“Piers Morgan calling me ‘vile, disgusting moron’ while his producer calling me for interview. Tufiakwa,” she tweeted. Reacting to her tweet, Morgan said, “I definitely want to interview you. I’d like you to try repeating to my face that you hoped the Queen died in ‘excruciating pain.’ But I suspect like most vile ‘woke’ trolls, you won’t have the guts.”

Anya shot back, “No, Piers, you want to interview me, because your career died in excruciating pain, and you need the ratings. But I won’t let you chase clout off me. Like I said, I no dey put food for my enemy mouth.” Her last statement “I no dey put food for my enemy mouth” is Nigeria’s pidgin English and it means “I do not put food in the mouth of my enemy”.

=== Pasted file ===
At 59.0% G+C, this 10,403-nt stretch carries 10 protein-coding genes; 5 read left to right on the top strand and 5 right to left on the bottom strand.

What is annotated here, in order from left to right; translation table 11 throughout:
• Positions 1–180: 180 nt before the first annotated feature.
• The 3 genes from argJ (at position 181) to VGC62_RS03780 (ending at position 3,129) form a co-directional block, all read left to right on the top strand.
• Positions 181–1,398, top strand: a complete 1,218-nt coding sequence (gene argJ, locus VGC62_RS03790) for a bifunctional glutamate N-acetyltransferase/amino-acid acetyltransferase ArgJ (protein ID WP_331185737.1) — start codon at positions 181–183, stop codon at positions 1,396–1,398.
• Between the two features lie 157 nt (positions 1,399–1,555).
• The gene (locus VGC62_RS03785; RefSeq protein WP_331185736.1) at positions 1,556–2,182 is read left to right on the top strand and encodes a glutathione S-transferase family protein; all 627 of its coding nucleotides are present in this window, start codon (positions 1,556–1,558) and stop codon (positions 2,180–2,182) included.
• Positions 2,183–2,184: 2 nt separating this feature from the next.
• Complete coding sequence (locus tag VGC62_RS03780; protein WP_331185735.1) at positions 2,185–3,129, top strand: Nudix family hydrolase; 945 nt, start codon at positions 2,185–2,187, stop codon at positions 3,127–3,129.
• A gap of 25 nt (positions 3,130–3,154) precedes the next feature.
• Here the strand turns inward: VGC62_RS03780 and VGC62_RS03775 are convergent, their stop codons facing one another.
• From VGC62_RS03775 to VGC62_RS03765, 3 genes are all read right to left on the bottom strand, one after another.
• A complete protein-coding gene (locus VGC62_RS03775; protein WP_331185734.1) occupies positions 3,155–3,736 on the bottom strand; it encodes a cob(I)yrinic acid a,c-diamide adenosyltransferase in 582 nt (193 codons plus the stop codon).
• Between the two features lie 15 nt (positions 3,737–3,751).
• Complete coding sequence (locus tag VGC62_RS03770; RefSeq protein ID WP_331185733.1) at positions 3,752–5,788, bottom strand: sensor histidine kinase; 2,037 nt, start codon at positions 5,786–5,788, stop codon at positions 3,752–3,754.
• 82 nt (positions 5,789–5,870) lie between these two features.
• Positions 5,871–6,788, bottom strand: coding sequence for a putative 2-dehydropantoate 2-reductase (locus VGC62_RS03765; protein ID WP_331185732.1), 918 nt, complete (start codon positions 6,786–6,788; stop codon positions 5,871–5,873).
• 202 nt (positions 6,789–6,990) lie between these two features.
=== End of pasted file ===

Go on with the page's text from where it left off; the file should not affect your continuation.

The last comment I will share is that of South Africa’s Economic Freedom Fighters (EFF). The EFF stated that native South Africans have not known peace since the British seized full control of the country in 1805. “She willingly benefited from the wealth that was attained from the exploitation and murder of millions of people across the world,” said the EFF.

Are these comments from Afrikans really a surprise?

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Well, I do not think I am surprised at the various comments made by these vocal Afrikans in regard to the life and death of Queen Elizabeth II. Sincerely, to be surprised would mean I either have not been paying attention to Afrika’s history, or I have been brainwashed to believe that when it comes to the pains of Afrika, no one needs to speak but when it comes to the inflictor of the pain, we should all say “hail the queen”.